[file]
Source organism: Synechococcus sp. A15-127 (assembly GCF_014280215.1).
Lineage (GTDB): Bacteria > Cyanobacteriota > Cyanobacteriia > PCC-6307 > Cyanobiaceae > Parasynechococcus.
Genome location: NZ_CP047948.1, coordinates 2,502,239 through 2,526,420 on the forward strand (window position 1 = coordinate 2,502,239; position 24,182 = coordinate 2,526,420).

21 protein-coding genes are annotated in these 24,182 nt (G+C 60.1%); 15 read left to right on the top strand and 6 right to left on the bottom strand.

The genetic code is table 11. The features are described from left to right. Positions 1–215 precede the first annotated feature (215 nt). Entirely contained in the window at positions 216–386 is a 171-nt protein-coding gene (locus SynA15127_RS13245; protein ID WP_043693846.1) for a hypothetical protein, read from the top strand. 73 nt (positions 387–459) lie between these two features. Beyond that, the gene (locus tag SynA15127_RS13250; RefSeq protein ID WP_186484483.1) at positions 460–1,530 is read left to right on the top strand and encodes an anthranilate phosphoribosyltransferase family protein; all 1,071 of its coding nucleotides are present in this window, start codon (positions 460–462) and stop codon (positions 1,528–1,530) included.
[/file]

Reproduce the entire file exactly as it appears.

Source organism: Synechococcus sp. A15-127 (assembly GCF_014280215.1).
Lineage (GTDB): Bacteria > Cyanobacteriota > Cyanobacteriia > PCC-6307 > Cyanobiaceae > Parasynechococcus.
Genome location: NZ_CP047948.1, coordinates 2,502,239 through 2,526,420 on the forward strand (window position 1 = coordinate 2,502,239; position 24,182 = coordinate 2,526,420).

21 protein-coding genes are annotated in these 24,182 nt (G+C 60.1%); 15 read left to right on the top strand and 6 right to left on the bottom strand.

The genetic code is table 11. The features are described from left to right. Positions 1–215 precede the first annotated feature (215 nt). Entirely contained in the window at positions 216–386 is a 171-nt protein-coding gene (locus SynA15127_RS13245; protein ID WP_043693846.1) for a hypothetical protein, read from the top strand. 73 nt (positions 387–459) lie between these two features. Beyond that, the gene (locus tag SynA15127_RS13250; RefSeq protein ID WP_186484483.1) at positions 460–1,530 is read left to right on the top strand and encodes an anthranilate phosphoribosyltransferase family protein; all 1,071 of its coding nucleotides are present in this window, start codon (positions 460–462) and stop codon (positions 1,528–1,530) included.